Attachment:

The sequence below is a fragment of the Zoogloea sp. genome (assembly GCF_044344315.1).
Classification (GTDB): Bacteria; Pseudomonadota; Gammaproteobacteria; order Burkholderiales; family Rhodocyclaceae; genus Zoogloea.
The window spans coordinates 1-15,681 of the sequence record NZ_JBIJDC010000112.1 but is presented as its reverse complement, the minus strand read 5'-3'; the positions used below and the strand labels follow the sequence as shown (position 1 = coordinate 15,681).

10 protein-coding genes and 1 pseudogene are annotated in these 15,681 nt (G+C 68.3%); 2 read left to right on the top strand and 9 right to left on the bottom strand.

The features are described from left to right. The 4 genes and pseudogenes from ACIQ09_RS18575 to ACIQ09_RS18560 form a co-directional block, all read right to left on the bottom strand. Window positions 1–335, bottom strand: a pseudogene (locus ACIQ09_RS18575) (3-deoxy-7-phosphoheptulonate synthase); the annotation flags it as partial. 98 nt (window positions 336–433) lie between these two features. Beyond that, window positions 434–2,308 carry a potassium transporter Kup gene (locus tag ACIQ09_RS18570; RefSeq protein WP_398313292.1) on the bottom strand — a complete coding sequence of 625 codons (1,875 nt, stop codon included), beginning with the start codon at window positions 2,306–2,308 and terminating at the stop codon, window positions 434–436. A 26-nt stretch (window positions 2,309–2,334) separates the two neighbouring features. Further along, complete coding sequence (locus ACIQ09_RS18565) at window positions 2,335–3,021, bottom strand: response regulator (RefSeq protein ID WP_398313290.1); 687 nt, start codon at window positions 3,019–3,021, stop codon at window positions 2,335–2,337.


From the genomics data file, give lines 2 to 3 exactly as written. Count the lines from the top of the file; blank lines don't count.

Classification (GTDB): Bacteria; Pseudomonadota; Gammaproteobacteria; order Burkholderiales; family Rhodocyclaceae; genus Zoogloea.
The window spans coordinates 1-15,681 of the sequence record NZ_JBIJDC010000112.1 but is presented as its reverse complement, the minus strand read 5'-3'; the positions used below and the strand labels follow the sequence as shown (position 1 = coordinate 15,681).